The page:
Posts Tagged ‘Cooking’

Beaned

March 28, 2020

The ornamental pear is blooming … just in time for the morning low
to dip below freezing again.

We’re not down to eating the backyard foliage like Spike the Terrorist Deer. Not yet, anyway.

But it has been about 10 days since our last grocery trip, and we’re having to get creative.

Last night I was scrounging around in the pantry like an old bear fresh from hibernation and thought: “Hmm. Must be something I can do with canned beans other than make emergency burritos.” This is the kind of burrito you make when you don’t feel like going through all the rigamarole involved in making a proper pot of frijoles.

Which I was not. It was my birthday, f’chrissakes.

So I hit The New York Times Cooking site. This is well worth the price of a subscription to The Old Grey Lady. It’s not geared strictly for the condo chef with an eight-burner Wolf gas range and All-Clad out the arse. You’ll find plenty of pantry possibilities too.

And whaddaya know? I unearthed one perfectly suited to my supplies: Cheesy White Bean-Tomato Bake.

I made a few adjustments. Didn’t have any mozzarella, so I used Monterey Jack. Also, I tossed a generous dollop of cilantro-jalapeño salsa in with the tomato paste, and added a pinch of smoked paprika to the spices.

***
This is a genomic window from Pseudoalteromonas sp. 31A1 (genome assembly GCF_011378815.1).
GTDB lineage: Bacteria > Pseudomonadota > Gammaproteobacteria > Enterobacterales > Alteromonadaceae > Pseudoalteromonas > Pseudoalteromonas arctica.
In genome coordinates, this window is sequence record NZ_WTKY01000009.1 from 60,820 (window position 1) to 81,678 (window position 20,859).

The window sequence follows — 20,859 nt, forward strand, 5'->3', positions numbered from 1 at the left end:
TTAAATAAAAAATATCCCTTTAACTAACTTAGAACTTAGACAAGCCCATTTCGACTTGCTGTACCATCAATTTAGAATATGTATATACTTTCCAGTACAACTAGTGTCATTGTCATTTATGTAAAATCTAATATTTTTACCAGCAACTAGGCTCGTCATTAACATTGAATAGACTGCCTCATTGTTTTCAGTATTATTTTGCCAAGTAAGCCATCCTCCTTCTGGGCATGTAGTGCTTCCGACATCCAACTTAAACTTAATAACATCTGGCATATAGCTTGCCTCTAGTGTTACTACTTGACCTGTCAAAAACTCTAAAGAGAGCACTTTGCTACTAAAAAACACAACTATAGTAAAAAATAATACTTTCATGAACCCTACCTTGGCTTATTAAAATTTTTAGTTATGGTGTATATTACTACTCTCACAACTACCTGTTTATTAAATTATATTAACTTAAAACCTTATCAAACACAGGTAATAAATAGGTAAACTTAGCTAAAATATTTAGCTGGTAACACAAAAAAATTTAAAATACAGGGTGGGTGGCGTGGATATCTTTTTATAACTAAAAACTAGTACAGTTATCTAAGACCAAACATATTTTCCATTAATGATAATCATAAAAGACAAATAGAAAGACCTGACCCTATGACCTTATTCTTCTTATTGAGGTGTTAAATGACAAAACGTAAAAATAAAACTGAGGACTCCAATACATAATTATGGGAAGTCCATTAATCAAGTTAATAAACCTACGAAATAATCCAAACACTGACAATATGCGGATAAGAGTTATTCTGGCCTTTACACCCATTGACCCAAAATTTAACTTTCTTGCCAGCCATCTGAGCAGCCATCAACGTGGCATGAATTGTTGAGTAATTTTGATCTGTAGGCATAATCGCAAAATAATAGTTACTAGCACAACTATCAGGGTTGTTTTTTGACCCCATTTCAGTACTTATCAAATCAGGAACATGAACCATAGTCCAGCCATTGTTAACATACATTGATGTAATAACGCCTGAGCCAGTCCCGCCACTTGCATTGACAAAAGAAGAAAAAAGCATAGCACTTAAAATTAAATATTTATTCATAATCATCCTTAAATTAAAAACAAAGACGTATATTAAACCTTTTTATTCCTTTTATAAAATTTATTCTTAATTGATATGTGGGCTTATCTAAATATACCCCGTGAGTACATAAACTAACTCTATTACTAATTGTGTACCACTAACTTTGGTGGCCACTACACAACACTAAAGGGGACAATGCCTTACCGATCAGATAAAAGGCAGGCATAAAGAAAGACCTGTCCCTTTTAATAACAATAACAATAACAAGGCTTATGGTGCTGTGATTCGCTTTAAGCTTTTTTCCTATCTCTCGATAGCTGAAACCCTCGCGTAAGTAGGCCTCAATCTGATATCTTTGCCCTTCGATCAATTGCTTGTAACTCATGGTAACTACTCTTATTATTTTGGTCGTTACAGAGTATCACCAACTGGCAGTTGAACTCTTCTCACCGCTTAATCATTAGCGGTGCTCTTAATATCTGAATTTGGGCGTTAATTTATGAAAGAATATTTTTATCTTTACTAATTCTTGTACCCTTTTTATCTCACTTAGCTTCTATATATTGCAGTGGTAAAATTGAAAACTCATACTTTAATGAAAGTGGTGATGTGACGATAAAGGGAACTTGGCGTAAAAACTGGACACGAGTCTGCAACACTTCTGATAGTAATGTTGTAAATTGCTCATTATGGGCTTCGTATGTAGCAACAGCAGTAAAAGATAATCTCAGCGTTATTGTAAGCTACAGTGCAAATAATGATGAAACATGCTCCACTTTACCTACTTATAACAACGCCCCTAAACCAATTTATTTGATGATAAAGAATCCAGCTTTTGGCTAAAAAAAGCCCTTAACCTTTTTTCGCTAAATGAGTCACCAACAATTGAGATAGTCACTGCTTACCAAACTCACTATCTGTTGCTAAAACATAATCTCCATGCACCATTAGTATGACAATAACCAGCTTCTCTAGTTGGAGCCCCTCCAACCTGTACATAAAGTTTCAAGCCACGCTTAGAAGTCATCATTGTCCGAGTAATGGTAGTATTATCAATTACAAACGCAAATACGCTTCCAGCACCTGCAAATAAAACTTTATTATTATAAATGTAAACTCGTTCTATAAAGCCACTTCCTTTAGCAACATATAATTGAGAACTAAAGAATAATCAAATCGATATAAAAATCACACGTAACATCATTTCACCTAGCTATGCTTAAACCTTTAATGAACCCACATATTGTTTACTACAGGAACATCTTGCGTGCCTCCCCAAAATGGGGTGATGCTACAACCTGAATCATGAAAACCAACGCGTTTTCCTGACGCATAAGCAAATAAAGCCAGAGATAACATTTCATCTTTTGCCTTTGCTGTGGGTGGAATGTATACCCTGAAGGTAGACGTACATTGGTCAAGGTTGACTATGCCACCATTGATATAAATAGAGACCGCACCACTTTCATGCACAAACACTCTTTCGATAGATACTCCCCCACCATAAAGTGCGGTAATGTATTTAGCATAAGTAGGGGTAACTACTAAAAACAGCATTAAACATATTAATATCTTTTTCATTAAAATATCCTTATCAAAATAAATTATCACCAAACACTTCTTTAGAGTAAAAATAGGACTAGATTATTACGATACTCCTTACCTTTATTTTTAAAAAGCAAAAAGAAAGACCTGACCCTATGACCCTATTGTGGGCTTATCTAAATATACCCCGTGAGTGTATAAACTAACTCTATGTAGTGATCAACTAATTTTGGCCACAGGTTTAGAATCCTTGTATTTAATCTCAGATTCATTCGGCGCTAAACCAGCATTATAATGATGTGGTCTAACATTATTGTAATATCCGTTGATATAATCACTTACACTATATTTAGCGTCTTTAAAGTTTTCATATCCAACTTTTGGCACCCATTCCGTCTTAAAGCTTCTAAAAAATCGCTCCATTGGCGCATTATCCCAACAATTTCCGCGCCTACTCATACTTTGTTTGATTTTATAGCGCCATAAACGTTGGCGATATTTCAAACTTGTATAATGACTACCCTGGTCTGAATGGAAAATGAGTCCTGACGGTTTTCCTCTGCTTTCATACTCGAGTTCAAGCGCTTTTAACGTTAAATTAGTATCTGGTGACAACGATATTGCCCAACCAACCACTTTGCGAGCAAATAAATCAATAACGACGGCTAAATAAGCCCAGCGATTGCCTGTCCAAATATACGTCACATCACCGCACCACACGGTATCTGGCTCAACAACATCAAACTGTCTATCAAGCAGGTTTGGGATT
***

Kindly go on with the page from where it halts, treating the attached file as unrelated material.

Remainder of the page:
And when it came out of the oven I sprinkled it with some coarsely chopped cilantro and a bit of grated Parmigiano-Reggiano.

Herself contributed a side salad and that was that.

Ali Slagle, who provided the recipe, also offers a snazzier black-bean version. We may try that one down the road. We’re flat out of Jack now, but we still have some sharp Irish Cheddar.

The day after

November 23, 2018

Chicken cacciatore as envisioned by Emeril Lagasse, a gent of Canuck-Portagee extraction but a Cajun by temperament.

As is often the case, Turkey Day was not turkey day at El Rancho Pendejo.

Longtime inmates of the asylum will recall that we generally cook something other than the usual on Thanksgiving, and yesterday was no exception.